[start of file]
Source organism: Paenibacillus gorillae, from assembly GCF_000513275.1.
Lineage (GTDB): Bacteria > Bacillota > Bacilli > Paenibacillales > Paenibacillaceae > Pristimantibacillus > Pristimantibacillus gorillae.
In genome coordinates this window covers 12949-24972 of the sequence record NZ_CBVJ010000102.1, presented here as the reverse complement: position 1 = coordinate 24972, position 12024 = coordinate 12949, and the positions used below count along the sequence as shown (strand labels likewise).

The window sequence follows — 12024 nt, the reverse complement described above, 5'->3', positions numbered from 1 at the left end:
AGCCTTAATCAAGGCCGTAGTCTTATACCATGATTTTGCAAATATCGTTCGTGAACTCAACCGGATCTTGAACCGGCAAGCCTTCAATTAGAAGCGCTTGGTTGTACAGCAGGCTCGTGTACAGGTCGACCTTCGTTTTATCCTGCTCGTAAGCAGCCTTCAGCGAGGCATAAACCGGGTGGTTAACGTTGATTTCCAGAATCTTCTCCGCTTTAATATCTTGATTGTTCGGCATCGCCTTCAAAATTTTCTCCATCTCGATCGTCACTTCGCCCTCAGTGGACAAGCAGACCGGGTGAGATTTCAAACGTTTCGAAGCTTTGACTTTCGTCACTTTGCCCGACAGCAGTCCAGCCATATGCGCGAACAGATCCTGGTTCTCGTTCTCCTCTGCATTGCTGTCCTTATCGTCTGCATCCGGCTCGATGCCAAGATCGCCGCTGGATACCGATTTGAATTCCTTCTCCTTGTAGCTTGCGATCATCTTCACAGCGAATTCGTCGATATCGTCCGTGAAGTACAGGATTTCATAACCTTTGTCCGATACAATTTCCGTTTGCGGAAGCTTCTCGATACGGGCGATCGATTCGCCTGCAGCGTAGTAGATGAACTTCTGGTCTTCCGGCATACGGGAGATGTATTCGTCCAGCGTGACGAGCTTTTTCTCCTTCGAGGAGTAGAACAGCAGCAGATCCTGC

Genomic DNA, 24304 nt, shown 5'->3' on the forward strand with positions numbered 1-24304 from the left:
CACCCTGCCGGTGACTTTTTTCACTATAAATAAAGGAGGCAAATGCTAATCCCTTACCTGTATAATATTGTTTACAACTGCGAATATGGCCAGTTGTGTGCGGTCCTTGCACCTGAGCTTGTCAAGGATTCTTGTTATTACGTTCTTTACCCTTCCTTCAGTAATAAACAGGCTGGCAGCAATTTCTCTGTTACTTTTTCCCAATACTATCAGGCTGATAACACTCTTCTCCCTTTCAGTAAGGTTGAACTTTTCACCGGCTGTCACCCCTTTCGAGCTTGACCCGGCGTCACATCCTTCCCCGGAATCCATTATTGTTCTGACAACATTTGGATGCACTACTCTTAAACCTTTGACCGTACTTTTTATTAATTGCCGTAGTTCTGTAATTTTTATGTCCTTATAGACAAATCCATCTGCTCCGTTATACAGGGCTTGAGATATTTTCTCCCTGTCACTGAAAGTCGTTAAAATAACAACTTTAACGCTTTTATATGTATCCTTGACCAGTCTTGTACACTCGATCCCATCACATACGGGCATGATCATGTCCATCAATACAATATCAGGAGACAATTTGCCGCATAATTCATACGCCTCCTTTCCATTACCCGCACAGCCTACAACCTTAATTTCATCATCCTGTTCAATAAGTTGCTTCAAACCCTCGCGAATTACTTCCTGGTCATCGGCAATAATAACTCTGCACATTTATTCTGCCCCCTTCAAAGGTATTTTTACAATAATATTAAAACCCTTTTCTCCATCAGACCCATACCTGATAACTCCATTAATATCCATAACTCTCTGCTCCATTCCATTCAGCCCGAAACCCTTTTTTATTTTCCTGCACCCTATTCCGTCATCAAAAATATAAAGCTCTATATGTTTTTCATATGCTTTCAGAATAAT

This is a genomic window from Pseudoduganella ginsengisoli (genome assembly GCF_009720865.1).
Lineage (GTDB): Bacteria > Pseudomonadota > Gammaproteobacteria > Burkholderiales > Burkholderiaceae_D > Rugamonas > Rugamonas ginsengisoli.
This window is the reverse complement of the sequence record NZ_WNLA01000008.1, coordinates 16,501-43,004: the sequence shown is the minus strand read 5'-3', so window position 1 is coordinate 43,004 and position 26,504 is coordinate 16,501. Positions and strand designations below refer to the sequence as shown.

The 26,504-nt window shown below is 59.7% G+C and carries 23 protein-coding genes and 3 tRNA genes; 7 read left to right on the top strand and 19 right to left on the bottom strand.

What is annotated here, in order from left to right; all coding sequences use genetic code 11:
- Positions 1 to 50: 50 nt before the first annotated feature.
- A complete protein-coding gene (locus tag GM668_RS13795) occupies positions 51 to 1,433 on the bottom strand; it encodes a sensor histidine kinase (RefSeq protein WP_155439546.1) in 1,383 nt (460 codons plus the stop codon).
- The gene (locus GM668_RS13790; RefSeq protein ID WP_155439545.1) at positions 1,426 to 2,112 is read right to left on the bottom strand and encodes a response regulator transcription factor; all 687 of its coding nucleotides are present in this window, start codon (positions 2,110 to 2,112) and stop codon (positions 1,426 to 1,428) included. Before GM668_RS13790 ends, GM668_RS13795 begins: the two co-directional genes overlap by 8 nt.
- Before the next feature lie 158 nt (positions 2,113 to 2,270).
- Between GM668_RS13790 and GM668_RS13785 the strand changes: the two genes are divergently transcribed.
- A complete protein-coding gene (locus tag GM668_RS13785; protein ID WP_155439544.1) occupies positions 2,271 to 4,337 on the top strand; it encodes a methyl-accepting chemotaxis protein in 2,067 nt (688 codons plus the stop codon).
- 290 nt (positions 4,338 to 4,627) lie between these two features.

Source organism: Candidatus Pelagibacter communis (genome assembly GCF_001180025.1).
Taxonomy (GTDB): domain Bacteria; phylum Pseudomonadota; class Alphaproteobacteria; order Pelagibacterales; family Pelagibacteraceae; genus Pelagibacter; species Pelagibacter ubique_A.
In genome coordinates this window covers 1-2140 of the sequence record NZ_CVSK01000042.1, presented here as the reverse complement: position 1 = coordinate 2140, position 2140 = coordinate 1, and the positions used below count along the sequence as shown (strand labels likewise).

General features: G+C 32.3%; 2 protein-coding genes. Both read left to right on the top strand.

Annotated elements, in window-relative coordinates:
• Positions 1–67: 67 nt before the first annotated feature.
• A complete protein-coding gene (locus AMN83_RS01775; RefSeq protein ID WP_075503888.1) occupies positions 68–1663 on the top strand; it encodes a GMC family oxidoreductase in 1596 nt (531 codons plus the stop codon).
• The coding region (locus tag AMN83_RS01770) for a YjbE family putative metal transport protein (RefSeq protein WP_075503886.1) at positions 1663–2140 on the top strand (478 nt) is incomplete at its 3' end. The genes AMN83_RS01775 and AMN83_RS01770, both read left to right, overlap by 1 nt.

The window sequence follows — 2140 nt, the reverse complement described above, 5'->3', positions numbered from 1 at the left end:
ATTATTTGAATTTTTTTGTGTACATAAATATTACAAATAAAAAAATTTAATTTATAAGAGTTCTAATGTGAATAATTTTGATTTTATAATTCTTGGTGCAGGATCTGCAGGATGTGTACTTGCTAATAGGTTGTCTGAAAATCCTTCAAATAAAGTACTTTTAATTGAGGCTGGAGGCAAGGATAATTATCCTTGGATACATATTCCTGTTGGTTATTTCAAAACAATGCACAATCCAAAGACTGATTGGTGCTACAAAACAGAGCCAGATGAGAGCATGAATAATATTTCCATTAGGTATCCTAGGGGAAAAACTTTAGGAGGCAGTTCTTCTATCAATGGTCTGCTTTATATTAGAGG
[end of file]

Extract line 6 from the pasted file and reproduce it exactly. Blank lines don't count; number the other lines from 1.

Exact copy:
Genomic DNA, 24304 nt, shown 5'->3' on the forward strand with positions numbered 1-24304 from the left: